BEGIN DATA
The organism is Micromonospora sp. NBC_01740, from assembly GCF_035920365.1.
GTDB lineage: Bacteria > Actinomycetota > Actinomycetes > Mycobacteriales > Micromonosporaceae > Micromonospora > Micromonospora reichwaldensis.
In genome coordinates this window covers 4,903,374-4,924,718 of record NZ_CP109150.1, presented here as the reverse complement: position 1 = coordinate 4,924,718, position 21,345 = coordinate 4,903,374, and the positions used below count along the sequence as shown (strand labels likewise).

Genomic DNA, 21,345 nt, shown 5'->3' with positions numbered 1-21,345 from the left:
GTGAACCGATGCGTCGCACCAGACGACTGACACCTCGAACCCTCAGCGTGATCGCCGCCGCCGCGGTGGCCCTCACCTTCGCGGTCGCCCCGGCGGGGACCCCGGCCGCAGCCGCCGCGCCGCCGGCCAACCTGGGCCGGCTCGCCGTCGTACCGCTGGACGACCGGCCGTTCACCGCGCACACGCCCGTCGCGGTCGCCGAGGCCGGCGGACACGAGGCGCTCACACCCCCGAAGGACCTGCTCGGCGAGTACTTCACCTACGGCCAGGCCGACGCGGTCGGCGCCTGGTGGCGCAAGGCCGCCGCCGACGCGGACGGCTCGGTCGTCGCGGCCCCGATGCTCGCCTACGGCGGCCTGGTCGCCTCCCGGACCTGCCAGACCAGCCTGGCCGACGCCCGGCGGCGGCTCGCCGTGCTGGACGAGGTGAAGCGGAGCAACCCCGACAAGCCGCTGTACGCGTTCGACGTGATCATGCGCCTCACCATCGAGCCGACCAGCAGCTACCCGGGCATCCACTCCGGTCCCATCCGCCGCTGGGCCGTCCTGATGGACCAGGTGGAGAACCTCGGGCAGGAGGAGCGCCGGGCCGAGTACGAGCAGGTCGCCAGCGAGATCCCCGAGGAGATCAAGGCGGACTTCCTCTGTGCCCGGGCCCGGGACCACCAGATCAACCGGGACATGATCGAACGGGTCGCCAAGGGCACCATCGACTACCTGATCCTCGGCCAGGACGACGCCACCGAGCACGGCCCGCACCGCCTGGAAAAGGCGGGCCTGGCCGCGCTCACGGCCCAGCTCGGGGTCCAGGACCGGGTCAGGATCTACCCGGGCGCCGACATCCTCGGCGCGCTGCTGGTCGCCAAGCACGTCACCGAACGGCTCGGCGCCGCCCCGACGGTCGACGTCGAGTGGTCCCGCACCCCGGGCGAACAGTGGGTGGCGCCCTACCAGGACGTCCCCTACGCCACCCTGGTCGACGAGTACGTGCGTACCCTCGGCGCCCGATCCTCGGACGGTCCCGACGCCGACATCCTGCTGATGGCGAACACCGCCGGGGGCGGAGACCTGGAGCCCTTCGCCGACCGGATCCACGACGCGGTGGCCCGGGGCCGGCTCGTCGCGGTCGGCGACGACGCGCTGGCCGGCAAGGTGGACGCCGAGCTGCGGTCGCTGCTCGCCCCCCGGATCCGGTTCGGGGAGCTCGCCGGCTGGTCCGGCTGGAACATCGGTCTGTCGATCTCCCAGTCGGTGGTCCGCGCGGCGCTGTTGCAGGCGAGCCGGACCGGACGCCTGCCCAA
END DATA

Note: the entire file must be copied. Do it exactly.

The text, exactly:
The organism is Micromonospora sp. NBC_01740, from assembly GCF_035920365.1.
GTDB lineage: Bacteria > Actinomycetota > Actinomycetes > Mycobacteriales > Micromonosporaceae > Micromonospora > Micromonospora reichwaldensis.
In genome coordinates this window covers 4,903,374-4,924,718 of record NZ_CP109150.1, presented here as the reverse complement: position 1 = coordinate 4,924,718, position 21,345 = coordinate 4,903,374, and the positions used below count along the sequence as shown (strand labels likewise).

Genomic DNA, 21,345 nt, shown 5'->3' with positions numbered 1-21,345 from the left:
GTGAACCGATGCGTCGCACCAGACGACTGACACCTCGAACCCTCAGCGTGATCGCCGCCGCCGCGGTGGCCCTCACCTTCGCGGTCGCCCCGGCGGGGACCCCGGCCGCAGCCGCCGCGCCGCCGGCCAACCTGGGCCGGCTCGCCGTCGTACCGCTGGACGACCGGCCGTTCACCGCGCACACGCCCGTCGCGGTCGCCGAGGCCGGCGGACACGAGGCGCTCACACCCCCGAAGGACCTGCTCGGCGAGTACTTCACCTACGGCCAGGCCGACGCGGTCGGCGCCTGGTGGCGCAAGGCCGCCGCCGACGCGGACGGCTCGGTCGTCGCGGCCCCGATGCTCGCCTACGGCGGCCTGGTCGCCTCCCGGACCTGCCAGACCAGCCTGGCCGACGCCCGGCGGCGGCTCGCCGTGCTGGACGAGGTGAAGCGGAGCAACCCCGACAAGCCGCTGTACGCGTTCGACGTGATCATGCGCCTCACCATCGAGCCGACCAGCAGCTACCCGGGCATCCACTCCGGTCCCATCCGCCGCTGGGCCGTCCTGATGGACCAGGTGGAGAACCTCGGGCAGGAGGAGCGCCGGGCCGAGTACGAGCAGGTCGCCAGCGAGATCCCCGAGGAGATCAAGGCGGACTTCCTCTGTGCCCGGGCCCGGGACCACCAGATCAACCGGGACATGATCGAACGGGTCGCCAAGGGCACCATCGACTACCTGATCCTCGGCCAGGACGACGCCACCGAGCACGGCCCGCACCGCCTGGAAAAGGCGGGCCTGGCCGCGCTCACGGCCCAGCTCGGGGTCCAGGACCGGGTCAGGATCTACCCGGGCGCCGACATCCTCGGCGCGCTGCTGGTCGCCAAGCACGTCACCGAACGGCTCGGCGCCGCCCCGACGGTCGACGTCGAGTGGTCCCGCACCCCGGGCGAACAGTGGGTGGCGCCCTACCAGGACGTCCCCTACGCCACCCTGGTCGACGAGTACGTGCGTACCCTCGGCGCCCGATCCTCGGACGGTCCCGACGCCGACATCCTGCTGATGGCGAACACCGCCGGGGGCGGAGACCTGGAGCCCTTCGCCGACCGGATCCACGACGCGGTGGCCCGGGGCCGGCTCGTCGCGGTCGGCGACGACGCGCTGGCCGGCAAGGTGGACGCCGAGCTGCGGTCGCTGCTCGCCCCCCGGATCCGGTTCGGGGAGCTCGCCGGCTGGTCCGGCTGGAACATCGGTCTGTCGATCTCCCAGTCGGTGGTCCGCGCGGCGCTGTTGCAGGCGAGCCGGACCGGACGCCTGCCCAA